A short guide on reporting bugs


I’m a user and a developer. Every day I see people reporting bugs and problems, either in support forums or on Facebook or, less common, a dedicated bug reporting tool like mantis. This often goes along with complaints about not being heard, the bug not being taken seriously or a general lack of feedback from the developers. Since I see users doing a lot of typical mistakes when reporting bugs, I thought it might be helpful to write a short guide on how to maximize your chances to get problems fixed (knowing that it’s unlikely that the people I’m referring to will ever read it). So, yeah, it’s one of “those” guides.

 

General facts to keep in mind when reporting a bug:

  1. Developer time is precious. Yes, reporting bugs is work and takes time. Reading bug reports, however, is work too. Each minute a developer spends reading a bug report he can’t do anything else.
  2. The number of users. An app may have thousands or hundreds of thousands of users, but there are rarely more than a handful of developers, which means that those people have very little time to spend on the individual.
  3. Priorities. Developers have to make a decision on which bugs are more important than others. If your bug is an annoyance but doesn’t break anything it’s more likely that it will not be fixed immediately (or at all). Your problem may be important to you but not for the 99.999% of other users. However, you should report it anyway, since sometimes little annoyances are fixed when there’s another related issue in the same place.

 

How to report a bug efficiently (aka, “good habits”) :

  1. Be explicit. Don’t skip steps and don’t assume that someone reading the bug report knows what you’re doing or knows what the error message you got said. Every single step in a bug report can be valuable information. A few more minutes spent by you may save hours of time for the developer. If a developer has to reply and ask for more information on a specific step, you will have a much lower chance of being heard.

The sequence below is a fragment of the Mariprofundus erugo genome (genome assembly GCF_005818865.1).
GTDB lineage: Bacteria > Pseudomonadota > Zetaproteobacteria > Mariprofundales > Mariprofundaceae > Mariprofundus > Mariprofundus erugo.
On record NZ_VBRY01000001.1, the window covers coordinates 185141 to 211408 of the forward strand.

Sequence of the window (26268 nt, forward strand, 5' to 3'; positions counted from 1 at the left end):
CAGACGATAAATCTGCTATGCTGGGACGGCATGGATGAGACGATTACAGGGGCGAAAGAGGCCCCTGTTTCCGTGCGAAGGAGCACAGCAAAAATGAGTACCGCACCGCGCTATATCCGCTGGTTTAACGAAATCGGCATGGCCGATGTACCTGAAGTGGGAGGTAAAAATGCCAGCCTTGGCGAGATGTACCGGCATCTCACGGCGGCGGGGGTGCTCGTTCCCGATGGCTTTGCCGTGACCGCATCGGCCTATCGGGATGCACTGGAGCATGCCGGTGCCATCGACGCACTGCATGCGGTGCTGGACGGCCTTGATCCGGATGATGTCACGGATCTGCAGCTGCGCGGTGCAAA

2. Make it short. It sounds contradictory to what I just said but it is not. Remember, developer time is precious. Try to pack your report with information but don’t write an essay on how to open a file. A short and precise report has higher chances of being read and understood than something you need 30 minutes alone to understand. Use bullet points instead of whole sentences if that sufficiently describes the problem. Spend time on refining your report, don’t waste developer time.
  3. Provide examples, sample scenes, screenshots, videos. Whatever helps to make clear what happens when and how is great. A video can be great to quickly show a problem you’re not able to sufficiently describe in sentences, especially if you’re not a native English speaker. Again, if a developer needs to spend time on trying to understand or reproduce something, your chances of a fix decrease. Sample scenes are particularly helpful since developers often have tools for narrowing down causes of an issue, tools a user usually does not have access to.
  4. Use the bug reporting tools and services your software or vendor provides. Many companies allow you to log in to a bug reporting tool like mantis to report bugs. This makes it much more likely that a developer will read your report. A forum post or thread is easily missed and you don’t want the developers to spend their time on looking through endless forum threads to find your report.
  5. Stay polite and professional. Yes, bugs are annoying and often times you just can’t understand how “something stupid as this” could be happening but software is complex and you, the user, are usually not aware of how things interact with each other. Developers are people (..most of the time) and people don’t like being yelled at. You’ll rather end up being ignored than put on the top of the todo-list.
  6. Don’t expect expressed gratefulness for reporting bugs. Developers value bug reports highly but are usually not communicating it much (you will stop doing that after a couple of hundred reports). There is practically no experienced developer with a passion for the software he or she develops and does not want users to report any bugs they find. A found and fixed bug makes the software more stable, more valuable as a product and easier to maintain.
  7. Subscribe to the thread or mantis report to be able to give feedback when a developer needs it. A lot of bug reports are being closed after a few weeks or months because a reporter doesn’t respond to questions about the issue.

 

P.S.: How to NOT do it :

“XYZ doesn’t work!11!!”. Helps nobody, wastes time. If it is indeed a simple one like pressing a button and it doesn’t do anything, say it. A lot of those reports are often user errors and are more likely to be ignored. Developer time is often wasted on clarifying user errors (which however might point towards a design problem), time that could be spent on actually fixing problems.